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Music

The BBC is the repository of our cultural memory. Protect it at all costs

The national broadcaster holds a priceless permanent record of 100 years of Britain’s history, art and culture. It’s an archive like no other that must be preserved for every generation

If there’s a benefit to our national broadcaster beyond its vital ability to speak to and engage all of Britain’s citizens on a principle of universal geographic accessibility distanced from vested interests, not to mention enrage idiots like Nadine Dorries by its mere taxpayer-funded existence, then it’s how it functions as a permanent repository for the cultural memory of a nation.

The BBC is a kind of televisual Tardis, through which we can transport ourselves to practically any moment in the last century, and vicariously experience important moments as past generations did in real time, glued to the telly or the wireless.

When it comes to live music, the 100-year archive of the BBC is practically unrivalled in human history as a portal of posterity. Through which other single archive could you, for example, drop in on historic, if at the time inauspicious, broadcast debuts by all from The Beatles to Blur? Or revisit practically the precise hair-raising moment that David Bowie exploded into the mainstream, performing Starman on Top of the Pops on July 6, 1972, gazing down the camera directly into young hearts?

Ever wondered how Adele sounded before she was famous? See Later… With Jools Holland, June 8, 2007. Intrigued to hear The Fall in each of their many different line-ups between 1978 and 2004? There’s a John Peel Session for that.

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As someone never more content than when rooting through classic Old Grey Whistle Test sets on YouTube, or falling asleep on the couch half-drunk of a Friday night to yet another repeat of Synth Britannia or Reggae at the BBC, I write this mostly from a position of gratitude and admiration. Not to mention as a rallying cry to protect the Beeb at all costs against the ideological ire of whichever witless right-wing ghoul might be gunning for it. And yet, I write too from a position of minor concern, as live music output across the BBC feels like it’s on the wane at the moment, presumably as a consequence of withering funding cuts and a legacy of the socially distanced Covid years.

Sure, come summer we can watch Glastonbury in such increasingly comprehensive and forensic detail that I’d only be half-surprised to hit the red button one day and find a livestream of the Worthy Farm cows getting milked, or Emily Eavis eating her morning toast (other festivals are available). More so, I refer to the BBC’s seemingly dwindling enthusiasm for capturing artists live in session, whether for TV or radio, with the same sense of curatorial freedom, curiosity and even eccentricity as it once did.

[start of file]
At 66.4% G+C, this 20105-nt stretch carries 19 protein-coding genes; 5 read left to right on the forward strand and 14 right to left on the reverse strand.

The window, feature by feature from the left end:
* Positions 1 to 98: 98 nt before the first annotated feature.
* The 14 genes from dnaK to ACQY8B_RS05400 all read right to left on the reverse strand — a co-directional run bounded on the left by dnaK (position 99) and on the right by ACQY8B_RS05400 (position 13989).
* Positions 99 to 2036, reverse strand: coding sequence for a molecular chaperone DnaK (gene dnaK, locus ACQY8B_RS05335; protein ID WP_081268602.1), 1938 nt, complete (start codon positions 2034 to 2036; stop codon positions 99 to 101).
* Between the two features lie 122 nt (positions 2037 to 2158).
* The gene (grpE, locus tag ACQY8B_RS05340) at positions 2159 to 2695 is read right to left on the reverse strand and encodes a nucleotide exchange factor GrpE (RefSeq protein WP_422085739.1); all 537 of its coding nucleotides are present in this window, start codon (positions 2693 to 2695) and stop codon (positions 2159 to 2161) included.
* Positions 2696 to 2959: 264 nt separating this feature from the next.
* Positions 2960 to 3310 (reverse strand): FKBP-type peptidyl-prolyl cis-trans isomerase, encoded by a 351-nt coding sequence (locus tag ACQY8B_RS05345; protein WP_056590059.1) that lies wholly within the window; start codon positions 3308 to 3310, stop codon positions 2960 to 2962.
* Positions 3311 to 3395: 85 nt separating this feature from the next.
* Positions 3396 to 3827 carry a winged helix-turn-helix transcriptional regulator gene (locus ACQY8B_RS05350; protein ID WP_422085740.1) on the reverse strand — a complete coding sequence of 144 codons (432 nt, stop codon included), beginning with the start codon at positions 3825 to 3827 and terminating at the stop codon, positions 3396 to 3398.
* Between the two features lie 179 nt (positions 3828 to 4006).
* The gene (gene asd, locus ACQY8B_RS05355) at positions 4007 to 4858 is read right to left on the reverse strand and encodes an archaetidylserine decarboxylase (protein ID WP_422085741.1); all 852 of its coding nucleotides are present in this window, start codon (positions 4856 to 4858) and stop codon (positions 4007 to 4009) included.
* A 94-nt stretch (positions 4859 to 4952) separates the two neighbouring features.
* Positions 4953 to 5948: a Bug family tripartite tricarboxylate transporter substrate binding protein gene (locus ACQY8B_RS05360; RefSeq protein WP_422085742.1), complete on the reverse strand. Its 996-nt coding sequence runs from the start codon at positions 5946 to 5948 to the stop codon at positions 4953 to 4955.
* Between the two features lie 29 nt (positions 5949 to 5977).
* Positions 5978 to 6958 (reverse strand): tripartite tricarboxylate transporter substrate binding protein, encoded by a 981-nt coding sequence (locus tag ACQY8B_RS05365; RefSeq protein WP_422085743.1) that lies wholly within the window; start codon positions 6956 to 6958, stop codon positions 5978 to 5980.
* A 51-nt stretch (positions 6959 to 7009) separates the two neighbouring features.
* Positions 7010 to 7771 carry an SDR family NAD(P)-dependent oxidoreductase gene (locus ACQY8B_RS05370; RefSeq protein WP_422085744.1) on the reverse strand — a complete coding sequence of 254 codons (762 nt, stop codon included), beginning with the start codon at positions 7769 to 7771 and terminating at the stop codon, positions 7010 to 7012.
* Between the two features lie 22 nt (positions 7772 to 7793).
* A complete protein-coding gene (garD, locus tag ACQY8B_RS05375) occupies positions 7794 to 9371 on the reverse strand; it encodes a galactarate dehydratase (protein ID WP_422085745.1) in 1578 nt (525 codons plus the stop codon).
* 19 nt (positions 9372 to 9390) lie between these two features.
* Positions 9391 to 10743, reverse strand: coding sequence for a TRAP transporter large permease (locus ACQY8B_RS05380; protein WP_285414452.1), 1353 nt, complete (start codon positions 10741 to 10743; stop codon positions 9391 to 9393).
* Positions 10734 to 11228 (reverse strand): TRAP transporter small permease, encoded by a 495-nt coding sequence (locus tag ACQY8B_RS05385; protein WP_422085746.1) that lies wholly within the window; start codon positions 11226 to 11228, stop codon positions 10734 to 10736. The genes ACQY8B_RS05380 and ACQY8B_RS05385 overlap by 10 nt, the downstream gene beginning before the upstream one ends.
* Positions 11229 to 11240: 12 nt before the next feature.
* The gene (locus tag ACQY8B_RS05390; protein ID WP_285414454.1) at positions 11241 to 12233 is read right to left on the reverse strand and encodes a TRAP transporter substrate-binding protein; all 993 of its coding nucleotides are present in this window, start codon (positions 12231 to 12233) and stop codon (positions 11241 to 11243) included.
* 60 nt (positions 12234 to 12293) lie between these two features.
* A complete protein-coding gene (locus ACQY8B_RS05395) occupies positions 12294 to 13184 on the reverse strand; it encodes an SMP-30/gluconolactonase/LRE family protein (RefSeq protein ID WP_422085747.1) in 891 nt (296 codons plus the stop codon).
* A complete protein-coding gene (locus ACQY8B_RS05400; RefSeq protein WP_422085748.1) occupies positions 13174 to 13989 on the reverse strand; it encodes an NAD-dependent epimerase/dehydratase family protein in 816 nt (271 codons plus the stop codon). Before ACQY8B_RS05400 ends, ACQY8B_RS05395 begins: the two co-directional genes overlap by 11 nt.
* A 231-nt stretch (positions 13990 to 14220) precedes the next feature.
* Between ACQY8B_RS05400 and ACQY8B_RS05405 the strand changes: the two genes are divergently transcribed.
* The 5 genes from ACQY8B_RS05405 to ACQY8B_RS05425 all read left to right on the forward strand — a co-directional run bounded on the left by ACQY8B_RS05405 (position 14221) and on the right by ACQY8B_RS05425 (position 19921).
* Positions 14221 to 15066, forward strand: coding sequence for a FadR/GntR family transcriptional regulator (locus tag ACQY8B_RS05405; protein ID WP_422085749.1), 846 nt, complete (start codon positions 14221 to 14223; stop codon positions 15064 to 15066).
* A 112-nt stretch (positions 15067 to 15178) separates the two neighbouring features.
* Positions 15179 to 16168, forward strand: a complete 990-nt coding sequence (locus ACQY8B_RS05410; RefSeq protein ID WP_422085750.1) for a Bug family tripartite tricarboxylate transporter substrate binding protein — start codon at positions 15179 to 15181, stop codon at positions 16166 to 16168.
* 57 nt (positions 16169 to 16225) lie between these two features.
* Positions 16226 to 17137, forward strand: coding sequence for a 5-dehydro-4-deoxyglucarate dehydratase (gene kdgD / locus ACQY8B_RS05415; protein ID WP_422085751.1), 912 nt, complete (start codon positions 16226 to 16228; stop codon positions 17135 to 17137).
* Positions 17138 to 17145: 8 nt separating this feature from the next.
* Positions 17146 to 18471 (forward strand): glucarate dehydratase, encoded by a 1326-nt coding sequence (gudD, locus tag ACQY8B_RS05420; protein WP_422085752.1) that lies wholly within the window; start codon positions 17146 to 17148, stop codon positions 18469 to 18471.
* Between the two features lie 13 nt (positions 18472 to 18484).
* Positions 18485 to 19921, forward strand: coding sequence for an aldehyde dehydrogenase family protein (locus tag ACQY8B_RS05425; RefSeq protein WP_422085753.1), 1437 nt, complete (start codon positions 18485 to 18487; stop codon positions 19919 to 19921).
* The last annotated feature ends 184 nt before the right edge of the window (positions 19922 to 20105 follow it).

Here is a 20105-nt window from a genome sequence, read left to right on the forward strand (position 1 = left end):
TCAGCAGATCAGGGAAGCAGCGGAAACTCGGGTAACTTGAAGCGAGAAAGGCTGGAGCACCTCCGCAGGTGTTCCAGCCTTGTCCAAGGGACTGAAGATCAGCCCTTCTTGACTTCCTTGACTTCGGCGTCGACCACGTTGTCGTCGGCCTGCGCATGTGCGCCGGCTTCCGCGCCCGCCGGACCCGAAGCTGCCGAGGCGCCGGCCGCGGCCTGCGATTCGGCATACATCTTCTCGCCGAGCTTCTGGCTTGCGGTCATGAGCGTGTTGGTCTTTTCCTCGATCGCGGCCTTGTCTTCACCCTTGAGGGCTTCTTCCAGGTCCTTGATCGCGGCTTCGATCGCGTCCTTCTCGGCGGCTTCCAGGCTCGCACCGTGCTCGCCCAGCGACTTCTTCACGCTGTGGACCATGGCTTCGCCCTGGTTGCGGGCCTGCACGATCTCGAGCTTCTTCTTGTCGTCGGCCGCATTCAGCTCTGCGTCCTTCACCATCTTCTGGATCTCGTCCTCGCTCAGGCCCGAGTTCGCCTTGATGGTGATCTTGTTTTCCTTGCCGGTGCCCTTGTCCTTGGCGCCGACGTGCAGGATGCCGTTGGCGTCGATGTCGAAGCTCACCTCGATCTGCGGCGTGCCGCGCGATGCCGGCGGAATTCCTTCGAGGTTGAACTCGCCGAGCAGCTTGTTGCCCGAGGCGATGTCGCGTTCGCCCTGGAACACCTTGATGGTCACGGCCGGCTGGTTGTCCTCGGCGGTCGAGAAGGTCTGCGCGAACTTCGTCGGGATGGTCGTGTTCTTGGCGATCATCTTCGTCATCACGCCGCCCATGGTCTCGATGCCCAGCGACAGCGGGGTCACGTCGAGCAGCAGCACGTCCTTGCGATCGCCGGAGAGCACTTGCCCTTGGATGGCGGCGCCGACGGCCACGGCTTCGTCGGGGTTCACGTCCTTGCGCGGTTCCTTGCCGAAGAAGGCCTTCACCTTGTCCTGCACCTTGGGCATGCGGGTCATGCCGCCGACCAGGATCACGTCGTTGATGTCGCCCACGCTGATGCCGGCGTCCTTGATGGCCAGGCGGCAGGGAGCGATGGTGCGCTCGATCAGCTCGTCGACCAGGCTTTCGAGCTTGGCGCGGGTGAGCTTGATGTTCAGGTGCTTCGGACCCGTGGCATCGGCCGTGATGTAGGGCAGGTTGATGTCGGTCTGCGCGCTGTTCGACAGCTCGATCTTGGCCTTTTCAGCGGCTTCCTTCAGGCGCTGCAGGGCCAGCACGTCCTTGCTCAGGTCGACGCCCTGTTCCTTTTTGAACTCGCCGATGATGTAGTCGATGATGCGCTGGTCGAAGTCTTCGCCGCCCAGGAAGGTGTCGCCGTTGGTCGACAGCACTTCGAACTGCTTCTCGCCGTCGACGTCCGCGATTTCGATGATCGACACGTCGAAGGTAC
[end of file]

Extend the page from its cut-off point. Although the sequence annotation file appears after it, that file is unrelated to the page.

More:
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Lord of the sesh the late John Peel’s Radio 1 show from 1967-2004 yielded a goldmine of sessions – some 4,000 or so in all, most of them by The Fall (well, 24 of them anyway). Peel’s antenna for a great artist in the making may not have always been the most finely tuned – I don’t know how much history may wish to revisit Kanda Bongo Man or Funky Ginger. But Pink Floyd, The Specials and Nirvana are just three among countless many bands he had on his show before any other major British broadcaster.

Created in Peel’s memory and image, BBC 6 Music continues to fly the flag for alternative music to growing ratings, and yet it seems to have considerably reduced its live sessions output – once a regular feature of the daytime as well as nightly schedule – to just a handful per week. For all the extremely bad cover versions it has unleashed, Radio 1’s Live Lounge – also now available to watch online – probably does most to keep live music on the airwaves. Live Lounge Month in September just past featured sessions by all from Self Esteem to Rina Sawayama and The 1975.

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TotP having long gone off this mortal coil, and attempts at replacing it proven tragically ill-judged, Later… remains the Beeb’s last bastion of regular live music TV programming. For all Jools Holland’s much-lamented enthusiasm for having a massive honky-tonk over otherwise perfectly enjoyable songs, it’s a show which has delivered countless performances for the ages in its almost 30 years.

But since returning to a “live” format post-Covid restrictions, as sets of stiffly recorded performances at a moody-dark Alexandra Palace Theatre, it seems to have lost much of its sense of adventure and occasion. I miss the wonky old in-the-round studio setup, with soused audience members hanging awkwardly about the fringes, and the lurching juxtapositions of, say, Robbie Williams being forced to follow the utterly ferocious spectacle of afros-sporting post-hardcore cult heroes At the Drive-In quite literally attacking One Armed Scissor with a chair (the single most exciting live performance the BBC has ever captured IMHO).

If anything, the BBC may have become a bit preoccupied by its own vast archive, churning out music documentaries and retrospective live compilations, when it ought to be more concerned with capturing the here and now, with the widest of lenses. Because how else can history be preserved without first recording the present?

Malcolm Jack is a freelance journalist

This article is taken from The Big Issue magazine, which exists to give homeless, long-term unemployed and marginalised people the opportunity to earn an income.

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